I can't usually point at a film and confidently say "That's where the director is messing up," but Ratner (or his cinematographer - whatever) seemed to do nothing with the camera. It wasn't moving. All the shots were static. Nothing was from an interesting angle. And I often hate it when wacky shots or funky angles are used for no discernable reason (let's use another comic book movie, Daredevil, as an example). To me, that's just the director trying to make it look like he's doing something.

But these types of films are so much better when the camera adds to the action. If you saw X2, think about the opening scene with Nightcrawler jumping and teleporting all over the White House, trying to assassinate the President. Right away, you were pushed back in your seat and knew you were watching something cool. To me, there's nothing like that in the new movie.

It's also missing - for lack of a better word - "soul." There's no depth to this thing. I'm not expecting an Arthur Miller play, but the first two X-flicks were so compelling because of the attention paid to the characters and their conflicts. 'Last Stand' relies far too much on two things: 1) the other X-Men movies, and 2) special effects.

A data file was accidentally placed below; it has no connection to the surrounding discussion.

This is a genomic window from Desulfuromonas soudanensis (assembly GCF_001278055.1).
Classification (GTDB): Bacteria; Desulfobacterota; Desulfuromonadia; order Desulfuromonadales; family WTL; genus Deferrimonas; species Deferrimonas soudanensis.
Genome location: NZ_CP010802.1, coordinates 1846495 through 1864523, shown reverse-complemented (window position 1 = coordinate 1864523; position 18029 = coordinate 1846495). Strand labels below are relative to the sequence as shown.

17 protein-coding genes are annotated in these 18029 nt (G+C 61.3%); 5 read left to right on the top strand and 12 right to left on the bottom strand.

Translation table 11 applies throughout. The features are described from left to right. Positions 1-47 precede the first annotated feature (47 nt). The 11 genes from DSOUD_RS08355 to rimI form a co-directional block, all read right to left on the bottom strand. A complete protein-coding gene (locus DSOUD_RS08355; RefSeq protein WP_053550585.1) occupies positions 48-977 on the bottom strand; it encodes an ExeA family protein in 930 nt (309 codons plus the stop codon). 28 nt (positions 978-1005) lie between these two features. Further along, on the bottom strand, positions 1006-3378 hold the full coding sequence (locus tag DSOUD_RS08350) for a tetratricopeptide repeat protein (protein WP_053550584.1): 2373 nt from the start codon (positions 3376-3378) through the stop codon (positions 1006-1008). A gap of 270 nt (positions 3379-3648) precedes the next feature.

Continue reading "X-Men: The Last Bells and Whistles" (and pardon me while I geek out):

The filmmakers apparently decided that all the character stuff you need is in the previous movies, so go back and watch those if you want to see why Wolverine lusts after Jean Grey, and vice versa. Why do Professor Xavier and Magneto have such an ideological clash in philosophies? Is there a reason these heroes or villains choose their sides, besides "I'm a good guy" and "I'm a bad guy"?